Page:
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Like the earliest Chesapeake colonists, we reflect our contemporary environment and ways of life. Now, comparisons of 17th-century human remains to modern skeletal study collections are telling us just how, and how much, we have changed.

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Who will read the next chapters? The analytical techniques of the sciences of bone studies are advancing rapidly. The skeletal researchers of the future will ask questions that we haven't thought of yet — but the answers will be written in our bones.

Better Diet, Bigger Bones

American-born children began growing taller in colonial times. The rich Chesapeake ecosystem offered a high standard of living, including a diet with protein. Studies show that even the colonists' cattle grew bigger over the course of the 17th century.

Americans today are taller than we have ever been. Despite a dip in the growth curve during the last half of the 19th century (during the Civil War and post-war urbanization), the trend toward increased average height has continued to the present.

Femur of a male, age 42, who weighed 600 lb (272.2 kg) at death
Scapula (left), pelvis (middle), and cranium (right), age 101 years, with extreme bone loss. Image courtesy: Smithsonian Institution

Living Longer

As Americans, we are living longer because our diet and health care have improved. In the 17th century, most people died before their mid-40s. In the 21st century, the average American life expectancy is 78 years. More and more Americans are living to be 100 years old!

Femur of a male, age 42, who weighed 600 lb (272.2 kg) at death
Femur of a male, age 42, who weighed 600 lb (272.2 kg) at death. Image courtesy: Smithsonian Institution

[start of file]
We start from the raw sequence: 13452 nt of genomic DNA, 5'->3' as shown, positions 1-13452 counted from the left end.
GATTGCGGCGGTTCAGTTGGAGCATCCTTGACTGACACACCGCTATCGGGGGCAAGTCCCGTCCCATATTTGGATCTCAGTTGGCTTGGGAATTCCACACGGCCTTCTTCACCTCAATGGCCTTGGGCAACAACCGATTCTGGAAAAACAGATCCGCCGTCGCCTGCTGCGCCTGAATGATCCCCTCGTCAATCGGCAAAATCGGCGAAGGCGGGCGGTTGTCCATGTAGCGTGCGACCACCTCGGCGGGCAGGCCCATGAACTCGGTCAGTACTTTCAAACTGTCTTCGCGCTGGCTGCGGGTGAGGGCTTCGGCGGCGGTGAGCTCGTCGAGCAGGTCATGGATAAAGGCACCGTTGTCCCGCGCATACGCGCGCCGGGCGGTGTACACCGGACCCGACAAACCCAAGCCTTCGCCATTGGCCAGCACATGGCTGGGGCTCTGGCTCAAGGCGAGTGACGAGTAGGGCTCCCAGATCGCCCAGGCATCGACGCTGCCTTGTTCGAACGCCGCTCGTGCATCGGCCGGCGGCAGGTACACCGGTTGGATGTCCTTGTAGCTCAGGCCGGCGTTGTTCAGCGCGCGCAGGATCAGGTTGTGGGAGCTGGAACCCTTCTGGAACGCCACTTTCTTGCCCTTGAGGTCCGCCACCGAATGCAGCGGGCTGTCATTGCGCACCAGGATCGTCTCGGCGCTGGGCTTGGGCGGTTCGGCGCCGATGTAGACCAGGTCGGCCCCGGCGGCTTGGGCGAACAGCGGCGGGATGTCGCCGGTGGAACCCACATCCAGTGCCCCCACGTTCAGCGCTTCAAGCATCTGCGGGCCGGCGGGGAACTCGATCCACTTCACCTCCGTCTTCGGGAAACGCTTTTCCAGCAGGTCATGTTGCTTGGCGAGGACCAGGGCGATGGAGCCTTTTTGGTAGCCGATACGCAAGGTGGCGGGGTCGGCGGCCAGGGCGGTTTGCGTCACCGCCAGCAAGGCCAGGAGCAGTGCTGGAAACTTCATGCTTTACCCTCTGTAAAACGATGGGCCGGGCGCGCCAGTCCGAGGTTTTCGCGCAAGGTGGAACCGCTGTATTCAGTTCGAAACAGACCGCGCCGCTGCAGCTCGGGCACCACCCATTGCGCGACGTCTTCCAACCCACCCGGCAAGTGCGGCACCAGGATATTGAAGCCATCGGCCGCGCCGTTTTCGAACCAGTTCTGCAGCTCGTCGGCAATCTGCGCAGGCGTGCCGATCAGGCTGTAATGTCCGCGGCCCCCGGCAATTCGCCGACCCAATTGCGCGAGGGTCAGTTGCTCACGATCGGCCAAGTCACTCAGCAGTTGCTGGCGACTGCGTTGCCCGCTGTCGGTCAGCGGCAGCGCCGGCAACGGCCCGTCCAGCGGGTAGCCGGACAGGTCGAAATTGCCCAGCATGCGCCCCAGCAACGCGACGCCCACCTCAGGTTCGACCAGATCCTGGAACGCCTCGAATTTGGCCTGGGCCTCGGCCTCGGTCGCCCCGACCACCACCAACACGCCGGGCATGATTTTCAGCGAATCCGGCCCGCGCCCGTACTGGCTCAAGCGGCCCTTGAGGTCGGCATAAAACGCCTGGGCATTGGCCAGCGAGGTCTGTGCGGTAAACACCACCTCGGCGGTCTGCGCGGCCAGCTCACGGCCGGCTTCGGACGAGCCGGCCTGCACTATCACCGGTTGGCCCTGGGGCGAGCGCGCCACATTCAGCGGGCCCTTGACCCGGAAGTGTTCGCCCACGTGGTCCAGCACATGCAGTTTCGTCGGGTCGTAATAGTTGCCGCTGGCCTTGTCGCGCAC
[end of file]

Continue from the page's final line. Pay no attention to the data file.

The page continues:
We die of diseases that most colonists did not live long enough to experience. Heart disease, cancer, and stroke are the main threats to our health today. We still suffer from some of the illnesses that afflicted the colonists - dental disease, vitamin deficiencies such as rickets, and infections such as tuberculosis and syphilis - but advances in medical knowledge have led to more effective treatments.

Heftier Bodies, Heavier Bones

Our lives are less strenuous than those of the colonists. We no longer depend on physical labor to survive. Reductions in activity, unbalanced diets, and overnutrition have produced a trend toward obesity in America

Bone grows denser and heavier to support body weight. Up to a point, increases in bone density can indicate healthy bones and better nutrition. Over a lifetime, excessive body weight may make bones stronger, but it also weakens the heart, leads to diabetes, and wears out joints faster.  Learn more about the seemingly normal bone pictured at right.

Becoming Bionic

shoulder replacement
Shoulder replacement. Image courtesy: Smithsonian Institution

Today we can repair our bodies. Through advances in medical knowledge and surgical intervention, we rebuild bones fractured by trauma and replace worn-out joints with artificial implants.
Modern medicine delivers treatments undreamed of in the 17th century.

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